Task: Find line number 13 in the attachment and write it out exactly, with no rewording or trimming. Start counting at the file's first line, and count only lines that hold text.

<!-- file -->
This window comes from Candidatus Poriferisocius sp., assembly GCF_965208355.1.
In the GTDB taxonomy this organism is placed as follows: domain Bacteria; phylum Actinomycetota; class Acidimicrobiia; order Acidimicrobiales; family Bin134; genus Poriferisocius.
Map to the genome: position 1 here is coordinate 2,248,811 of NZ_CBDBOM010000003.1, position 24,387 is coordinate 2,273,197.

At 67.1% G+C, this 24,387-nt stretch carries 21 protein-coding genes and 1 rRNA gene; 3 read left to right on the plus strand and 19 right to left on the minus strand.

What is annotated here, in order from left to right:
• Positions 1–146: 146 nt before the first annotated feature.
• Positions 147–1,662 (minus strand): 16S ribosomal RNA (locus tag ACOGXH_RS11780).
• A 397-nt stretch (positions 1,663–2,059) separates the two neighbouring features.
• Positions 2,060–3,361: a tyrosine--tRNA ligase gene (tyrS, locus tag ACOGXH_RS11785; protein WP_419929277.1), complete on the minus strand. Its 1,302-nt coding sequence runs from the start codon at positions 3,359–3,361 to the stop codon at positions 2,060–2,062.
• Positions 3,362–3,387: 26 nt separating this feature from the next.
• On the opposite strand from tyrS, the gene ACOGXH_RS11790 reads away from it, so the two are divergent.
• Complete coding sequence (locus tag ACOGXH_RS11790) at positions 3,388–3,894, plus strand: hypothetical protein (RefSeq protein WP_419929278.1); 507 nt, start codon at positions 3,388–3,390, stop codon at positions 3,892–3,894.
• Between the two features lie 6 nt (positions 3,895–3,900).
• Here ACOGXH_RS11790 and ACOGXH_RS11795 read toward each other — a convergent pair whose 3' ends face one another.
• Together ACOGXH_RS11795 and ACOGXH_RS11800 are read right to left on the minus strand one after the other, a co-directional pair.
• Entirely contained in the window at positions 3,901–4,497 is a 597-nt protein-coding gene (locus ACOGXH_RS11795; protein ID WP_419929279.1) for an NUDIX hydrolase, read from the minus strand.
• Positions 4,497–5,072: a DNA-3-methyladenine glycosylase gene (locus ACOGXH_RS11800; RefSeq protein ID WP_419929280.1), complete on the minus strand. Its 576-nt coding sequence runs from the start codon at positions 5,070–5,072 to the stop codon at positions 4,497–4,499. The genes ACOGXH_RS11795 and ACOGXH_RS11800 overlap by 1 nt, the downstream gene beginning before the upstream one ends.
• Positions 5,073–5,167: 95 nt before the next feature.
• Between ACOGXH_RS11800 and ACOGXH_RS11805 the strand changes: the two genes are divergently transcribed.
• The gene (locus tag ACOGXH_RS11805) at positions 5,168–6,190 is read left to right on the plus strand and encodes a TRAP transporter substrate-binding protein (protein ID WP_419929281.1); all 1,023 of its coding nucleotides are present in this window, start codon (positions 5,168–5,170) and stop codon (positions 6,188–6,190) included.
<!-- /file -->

• Between the two features lie 6 nt (positions 3,895–3,900).